Home / 2020 / Data analytics, artificial intelligence facilitate development of failure prediction models for subsea BOPs

Data analytics, artificial intelligence facilitate development of failure prediction models for subsea BOPs

Machine learning and text mining techniques used to turn both structured/unstructured data into valuable insights for optimizing maintenance windows

By Alberto Albuquerque, Samuel Lima and Gustavo Carvalho, Delfos IM; Fabbio Leite, Rodrigo Machado and Cristiano Xavier, Ocyan

This article presents how a drilling contractor, Ocyan, worked with a startup company, DELFOS IM, to optimize the maintenance window of subsea blowout preventers (BOPs) through the use of condition-based maintenance (CBM). It showcases examples of insights about operational conditions of the BOP components that were obtained by applying machine learning techniques to real-time and historic, structured and unstructured data.

Digital Transformation

The development of machine learning-based solutions to enable the predictive maintenance of BOPs is only sustained within a broader context of digital transformation. Simply speaking, digital transformation is the implementation of technology to enhance performance and produce better results and reliability for operations and processes. The goal is to create value and knowledge by leveraging the huge amounts of data that are generated on a daily basis.

Modern drilling rigs generate terabytes of non-structured data every day, but only 5-10% of it is analyzed. It is often heard that data is the new oil, but the right resources are needed to refine it and extract the desired value.

Rather than Big Data, one should be looking for Good Data. Data must be managed as one of the most precious assets of a modern, digitally transformed company.

Ocyan SMART Project and Dimensions

This development is part of the Ocyan SMART project. It is an advanced integrated real-time monitoring system where a technology platform is used to collect, synchronize and process data from different sources and communication protocols on the rig and then bring it onshore, thereby integrating people, systems, sensors and processes.

Together with its partners, including DELFOS IM, Ocyan developed dashboards and custom graphs to display the real-time data and generate valuable insights for operations. The most exciting and challenging part of the project has been having data scientists from Ocyan and its partners working together to develop machine learning algorithms, then apply big data analytics to detect and prevent abnormal situations. Then, automated alerts can be sent that enable the engineering support team and specialists to directly intervene. This provides essential information to support the decision-making process. The aim is to apply CBM on critical equipment, using monitored data to improve reliability and to intervene on equipment at the correct time – not too early, not too late.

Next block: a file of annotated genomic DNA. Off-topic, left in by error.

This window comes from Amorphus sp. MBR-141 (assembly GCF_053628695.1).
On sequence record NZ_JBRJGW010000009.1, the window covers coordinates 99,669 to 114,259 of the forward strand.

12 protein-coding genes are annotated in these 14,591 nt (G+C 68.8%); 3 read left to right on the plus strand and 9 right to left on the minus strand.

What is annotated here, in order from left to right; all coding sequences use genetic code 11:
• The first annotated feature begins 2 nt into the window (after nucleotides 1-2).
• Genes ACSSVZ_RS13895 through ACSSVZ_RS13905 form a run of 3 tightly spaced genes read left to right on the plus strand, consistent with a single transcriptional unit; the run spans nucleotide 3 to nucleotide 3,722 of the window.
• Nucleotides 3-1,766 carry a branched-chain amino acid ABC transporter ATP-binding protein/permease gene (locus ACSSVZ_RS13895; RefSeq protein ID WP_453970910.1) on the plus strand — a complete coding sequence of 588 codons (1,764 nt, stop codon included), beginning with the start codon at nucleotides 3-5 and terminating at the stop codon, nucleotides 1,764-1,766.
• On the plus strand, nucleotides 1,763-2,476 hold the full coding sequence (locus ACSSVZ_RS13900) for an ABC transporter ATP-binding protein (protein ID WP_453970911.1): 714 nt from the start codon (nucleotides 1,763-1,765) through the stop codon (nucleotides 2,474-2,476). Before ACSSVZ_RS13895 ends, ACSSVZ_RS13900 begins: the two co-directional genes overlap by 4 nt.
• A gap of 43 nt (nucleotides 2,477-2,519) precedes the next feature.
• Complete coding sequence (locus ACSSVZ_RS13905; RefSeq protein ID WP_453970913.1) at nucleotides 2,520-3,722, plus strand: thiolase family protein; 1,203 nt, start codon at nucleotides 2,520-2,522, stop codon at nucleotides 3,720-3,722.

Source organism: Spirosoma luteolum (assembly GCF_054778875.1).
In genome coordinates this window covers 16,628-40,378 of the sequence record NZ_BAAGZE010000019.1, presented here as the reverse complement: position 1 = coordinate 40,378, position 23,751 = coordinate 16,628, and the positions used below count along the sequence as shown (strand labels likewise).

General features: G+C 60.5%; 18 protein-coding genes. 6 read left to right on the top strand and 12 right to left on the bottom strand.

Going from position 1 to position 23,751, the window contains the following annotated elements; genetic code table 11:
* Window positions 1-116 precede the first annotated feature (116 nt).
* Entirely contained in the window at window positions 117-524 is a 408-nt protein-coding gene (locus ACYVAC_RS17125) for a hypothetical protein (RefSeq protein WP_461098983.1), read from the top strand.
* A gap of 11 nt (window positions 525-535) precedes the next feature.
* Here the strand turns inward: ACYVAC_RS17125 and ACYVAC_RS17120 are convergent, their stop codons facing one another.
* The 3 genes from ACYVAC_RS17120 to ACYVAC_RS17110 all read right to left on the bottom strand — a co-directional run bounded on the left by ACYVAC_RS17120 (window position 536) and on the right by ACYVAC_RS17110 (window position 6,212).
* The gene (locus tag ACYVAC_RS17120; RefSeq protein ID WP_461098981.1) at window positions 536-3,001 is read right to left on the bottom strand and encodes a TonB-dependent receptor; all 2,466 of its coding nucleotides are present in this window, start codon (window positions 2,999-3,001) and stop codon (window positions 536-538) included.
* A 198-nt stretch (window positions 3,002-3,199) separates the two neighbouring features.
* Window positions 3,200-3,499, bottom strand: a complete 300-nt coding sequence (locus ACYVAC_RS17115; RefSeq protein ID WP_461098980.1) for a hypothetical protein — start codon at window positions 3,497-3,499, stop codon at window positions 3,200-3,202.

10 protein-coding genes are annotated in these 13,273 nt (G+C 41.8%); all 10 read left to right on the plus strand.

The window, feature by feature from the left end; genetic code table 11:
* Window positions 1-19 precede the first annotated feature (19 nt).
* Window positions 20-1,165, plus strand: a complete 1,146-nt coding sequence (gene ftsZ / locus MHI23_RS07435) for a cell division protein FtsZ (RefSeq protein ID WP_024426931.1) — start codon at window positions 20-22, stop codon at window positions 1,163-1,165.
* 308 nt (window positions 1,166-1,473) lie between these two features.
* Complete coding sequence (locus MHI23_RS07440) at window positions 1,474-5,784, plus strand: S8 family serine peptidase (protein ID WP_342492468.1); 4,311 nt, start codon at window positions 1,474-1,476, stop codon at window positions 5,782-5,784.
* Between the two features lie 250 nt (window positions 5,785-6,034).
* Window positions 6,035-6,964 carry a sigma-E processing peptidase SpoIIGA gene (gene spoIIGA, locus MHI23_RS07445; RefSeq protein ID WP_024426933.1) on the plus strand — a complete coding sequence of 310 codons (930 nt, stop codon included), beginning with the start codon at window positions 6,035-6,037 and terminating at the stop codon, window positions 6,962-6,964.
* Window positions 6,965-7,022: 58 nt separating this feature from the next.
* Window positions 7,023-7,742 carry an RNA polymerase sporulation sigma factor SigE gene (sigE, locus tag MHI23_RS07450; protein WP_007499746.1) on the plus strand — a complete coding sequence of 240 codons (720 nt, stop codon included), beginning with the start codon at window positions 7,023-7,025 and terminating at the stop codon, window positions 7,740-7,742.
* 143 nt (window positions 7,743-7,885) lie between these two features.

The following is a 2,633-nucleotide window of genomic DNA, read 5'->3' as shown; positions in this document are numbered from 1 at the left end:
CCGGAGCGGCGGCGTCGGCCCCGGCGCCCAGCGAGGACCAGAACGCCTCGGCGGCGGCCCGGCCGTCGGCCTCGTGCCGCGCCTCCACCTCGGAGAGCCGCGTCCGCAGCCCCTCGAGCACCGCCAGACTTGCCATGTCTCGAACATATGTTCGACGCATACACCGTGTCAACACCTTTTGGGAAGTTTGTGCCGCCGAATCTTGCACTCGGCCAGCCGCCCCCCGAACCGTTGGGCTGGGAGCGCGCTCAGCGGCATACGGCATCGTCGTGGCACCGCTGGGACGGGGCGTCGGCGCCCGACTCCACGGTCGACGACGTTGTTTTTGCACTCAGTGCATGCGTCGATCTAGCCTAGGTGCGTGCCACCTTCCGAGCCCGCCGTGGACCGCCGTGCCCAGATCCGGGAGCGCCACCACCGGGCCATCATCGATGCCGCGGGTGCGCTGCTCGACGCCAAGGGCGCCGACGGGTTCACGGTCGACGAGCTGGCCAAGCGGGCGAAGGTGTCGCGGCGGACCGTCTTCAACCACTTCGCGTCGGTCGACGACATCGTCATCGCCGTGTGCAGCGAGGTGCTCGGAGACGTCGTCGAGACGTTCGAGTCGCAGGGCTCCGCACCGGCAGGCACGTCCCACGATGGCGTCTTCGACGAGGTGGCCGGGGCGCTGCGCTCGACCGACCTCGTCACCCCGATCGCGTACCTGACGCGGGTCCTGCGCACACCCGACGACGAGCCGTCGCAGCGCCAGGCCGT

To give complete and reliable decision-making support for operators and the management team and to have a full picture of what is happening offshore, Ocyan SMART is based on six dimensions: drilling/MPD, well control and integrity, subsea (BOP), power management system, dynamic positioning and CCTV (rig cameras). The development presented in this article is related to the subsea (BOP) dimension.

BOP and Development

Annular BOP cycle counting makes it possible to account for attributes associated with those cycles, such as time, volume and the flowmeter curve in each activation; active POD; regulating pressure during the function execution; and wellbore pressure during the closed period.

The subsea BOP is one of the most critical pieces of equipment on a deepwater drilling rig. A failure in one of its components can cause huge downtime (NPT) or, even worse, an environmental disaster. BOP failures are responsible for approximately 40% of the overall downtime on drilling rigs.

Ocyan recognized that its BOP operational data was not being used to its full potential to plan maintenance interventions during operational windows. The maintenance plan was often overestimated, aiming to cover as much as possible of the BOP stack parts (valves and regulators), which is not suitable in the context of ever-decreasing maintenance operational windows. This led to unnecessary maintenance and costs, as well as wasted time.

Normal behavior models were used to develop a monitoring system to identify deviations before they become a significant risk for the operation.